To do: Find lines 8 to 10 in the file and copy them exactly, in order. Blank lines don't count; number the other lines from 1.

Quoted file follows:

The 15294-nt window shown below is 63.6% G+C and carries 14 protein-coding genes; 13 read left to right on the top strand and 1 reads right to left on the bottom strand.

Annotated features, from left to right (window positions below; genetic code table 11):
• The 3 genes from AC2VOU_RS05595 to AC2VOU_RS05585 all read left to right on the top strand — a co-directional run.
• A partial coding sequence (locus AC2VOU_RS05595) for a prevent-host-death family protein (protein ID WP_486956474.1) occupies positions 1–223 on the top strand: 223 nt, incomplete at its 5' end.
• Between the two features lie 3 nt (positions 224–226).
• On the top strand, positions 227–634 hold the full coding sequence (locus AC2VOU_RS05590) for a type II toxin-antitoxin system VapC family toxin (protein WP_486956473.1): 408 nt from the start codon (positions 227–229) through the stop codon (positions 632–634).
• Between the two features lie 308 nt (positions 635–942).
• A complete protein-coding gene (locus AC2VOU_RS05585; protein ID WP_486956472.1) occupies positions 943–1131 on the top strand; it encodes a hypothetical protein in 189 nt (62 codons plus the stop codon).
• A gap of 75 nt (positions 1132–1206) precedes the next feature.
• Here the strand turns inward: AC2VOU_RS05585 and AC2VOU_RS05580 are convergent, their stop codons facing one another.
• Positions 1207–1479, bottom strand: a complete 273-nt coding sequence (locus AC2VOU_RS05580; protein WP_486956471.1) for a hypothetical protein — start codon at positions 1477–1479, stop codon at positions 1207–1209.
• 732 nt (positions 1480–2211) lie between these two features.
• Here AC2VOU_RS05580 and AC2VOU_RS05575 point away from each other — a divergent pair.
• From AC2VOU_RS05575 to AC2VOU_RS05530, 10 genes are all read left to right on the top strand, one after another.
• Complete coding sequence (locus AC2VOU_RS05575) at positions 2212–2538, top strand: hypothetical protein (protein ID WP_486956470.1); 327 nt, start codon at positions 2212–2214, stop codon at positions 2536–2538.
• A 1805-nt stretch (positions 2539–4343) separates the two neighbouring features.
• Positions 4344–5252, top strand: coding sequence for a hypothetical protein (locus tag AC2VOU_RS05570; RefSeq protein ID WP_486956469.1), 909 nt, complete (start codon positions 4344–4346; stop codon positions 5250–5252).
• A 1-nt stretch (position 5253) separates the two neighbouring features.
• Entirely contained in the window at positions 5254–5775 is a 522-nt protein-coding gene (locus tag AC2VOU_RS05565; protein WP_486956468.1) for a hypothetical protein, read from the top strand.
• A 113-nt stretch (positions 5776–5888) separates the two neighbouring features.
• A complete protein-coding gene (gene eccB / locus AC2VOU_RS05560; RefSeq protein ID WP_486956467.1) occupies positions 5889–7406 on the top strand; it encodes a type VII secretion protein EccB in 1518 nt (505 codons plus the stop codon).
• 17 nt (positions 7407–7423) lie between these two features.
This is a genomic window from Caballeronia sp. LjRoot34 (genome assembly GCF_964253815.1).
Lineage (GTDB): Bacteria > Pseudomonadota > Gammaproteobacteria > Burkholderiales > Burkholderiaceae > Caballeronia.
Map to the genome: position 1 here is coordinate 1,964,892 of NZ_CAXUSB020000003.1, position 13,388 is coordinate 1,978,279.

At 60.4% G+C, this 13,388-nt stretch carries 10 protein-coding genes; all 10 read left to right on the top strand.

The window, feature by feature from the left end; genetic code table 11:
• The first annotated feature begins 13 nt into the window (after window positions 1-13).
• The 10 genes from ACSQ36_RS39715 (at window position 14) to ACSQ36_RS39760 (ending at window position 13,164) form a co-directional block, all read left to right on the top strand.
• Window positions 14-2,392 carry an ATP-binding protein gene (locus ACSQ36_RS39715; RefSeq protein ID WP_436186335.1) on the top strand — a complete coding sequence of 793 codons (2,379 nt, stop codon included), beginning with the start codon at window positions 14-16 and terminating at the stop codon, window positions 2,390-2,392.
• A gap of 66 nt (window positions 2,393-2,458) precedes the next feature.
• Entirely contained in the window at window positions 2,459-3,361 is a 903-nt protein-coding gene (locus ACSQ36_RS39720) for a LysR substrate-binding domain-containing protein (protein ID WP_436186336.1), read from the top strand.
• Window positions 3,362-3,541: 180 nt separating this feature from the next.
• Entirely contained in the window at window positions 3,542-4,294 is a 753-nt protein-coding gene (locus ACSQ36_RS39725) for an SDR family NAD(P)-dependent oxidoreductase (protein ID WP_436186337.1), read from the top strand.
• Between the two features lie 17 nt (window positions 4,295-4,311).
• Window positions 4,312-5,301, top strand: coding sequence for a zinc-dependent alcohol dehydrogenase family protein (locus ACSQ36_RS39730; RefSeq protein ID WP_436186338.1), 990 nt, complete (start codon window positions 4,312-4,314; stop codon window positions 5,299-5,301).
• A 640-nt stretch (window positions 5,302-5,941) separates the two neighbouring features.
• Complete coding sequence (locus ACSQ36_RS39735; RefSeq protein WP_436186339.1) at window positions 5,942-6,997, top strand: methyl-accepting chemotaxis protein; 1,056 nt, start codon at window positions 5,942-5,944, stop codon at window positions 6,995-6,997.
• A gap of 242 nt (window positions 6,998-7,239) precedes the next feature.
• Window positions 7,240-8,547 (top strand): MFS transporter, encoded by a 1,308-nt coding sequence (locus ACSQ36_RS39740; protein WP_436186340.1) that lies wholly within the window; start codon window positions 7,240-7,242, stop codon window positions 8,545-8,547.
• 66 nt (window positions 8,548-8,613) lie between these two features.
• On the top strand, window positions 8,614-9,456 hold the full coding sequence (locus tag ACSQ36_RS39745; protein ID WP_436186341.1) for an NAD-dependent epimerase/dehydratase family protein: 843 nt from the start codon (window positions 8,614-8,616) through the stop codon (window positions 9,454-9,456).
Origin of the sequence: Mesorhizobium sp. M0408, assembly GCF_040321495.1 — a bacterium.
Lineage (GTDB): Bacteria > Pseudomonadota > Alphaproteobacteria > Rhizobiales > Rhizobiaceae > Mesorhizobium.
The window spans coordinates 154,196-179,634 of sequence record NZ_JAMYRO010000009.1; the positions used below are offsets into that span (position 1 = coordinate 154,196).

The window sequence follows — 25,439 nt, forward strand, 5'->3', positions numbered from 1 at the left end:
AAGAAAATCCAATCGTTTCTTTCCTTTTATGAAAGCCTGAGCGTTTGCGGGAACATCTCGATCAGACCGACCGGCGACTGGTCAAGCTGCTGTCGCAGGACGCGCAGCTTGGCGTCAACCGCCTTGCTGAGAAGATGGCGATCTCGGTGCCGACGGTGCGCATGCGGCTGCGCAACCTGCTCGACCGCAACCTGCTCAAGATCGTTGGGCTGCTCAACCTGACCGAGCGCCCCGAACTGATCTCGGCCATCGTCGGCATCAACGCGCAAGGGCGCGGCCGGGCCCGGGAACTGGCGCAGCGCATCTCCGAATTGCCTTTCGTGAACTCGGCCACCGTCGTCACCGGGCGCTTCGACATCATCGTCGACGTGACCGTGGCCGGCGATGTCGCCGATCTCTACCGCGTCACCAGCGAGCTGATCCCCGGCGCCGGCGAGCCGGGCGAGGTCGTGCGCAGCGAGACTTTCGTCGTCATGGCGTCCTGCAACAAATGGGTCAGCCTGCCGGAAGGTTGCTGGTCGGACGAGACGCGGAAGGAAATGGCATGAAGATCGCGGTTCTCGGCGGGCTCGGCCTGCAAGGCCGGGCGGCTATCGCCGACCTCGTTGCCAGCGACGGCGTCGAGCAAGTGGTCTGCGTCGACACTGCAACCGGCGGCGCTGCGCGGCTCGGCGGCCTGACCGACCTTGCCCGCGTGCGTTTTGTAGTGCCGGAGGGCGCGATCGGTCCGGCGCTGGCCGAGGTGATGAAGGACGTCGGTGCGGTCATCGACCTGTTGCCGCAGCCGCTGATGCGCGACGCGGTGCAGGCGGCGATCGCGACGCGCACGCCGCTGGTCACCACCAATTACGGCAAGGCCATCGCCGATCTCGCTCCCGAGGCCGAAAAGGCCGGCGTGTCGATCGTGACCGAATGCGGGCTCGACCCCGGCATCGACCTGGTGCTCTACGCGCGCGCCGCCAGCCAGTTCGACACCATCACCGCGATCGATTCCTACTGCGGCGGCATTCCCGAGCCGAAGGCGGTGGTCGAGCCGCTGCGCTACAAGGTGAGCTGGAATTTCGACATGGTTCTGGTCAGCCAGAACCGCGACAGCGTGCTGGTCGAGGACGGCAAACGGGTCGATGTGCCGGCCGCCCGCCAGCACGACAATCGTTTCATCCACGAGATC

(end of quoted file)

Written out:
• A complete protein-coding gene (locus AC2VOU_RS05585; protein ID WP_486956472.1) occupies positions 943–1131 on the top strand; it encodes a hypothetical protein in 189 nt (62 codons plus the stop codon).
• A gap of 75 nt (positions 1132–1206) precedes the next feature.
• Here the strand turns inward: AC2VOU_RS05585 and AC2VOU_RS05580 are convergent, their stop codons facing one another.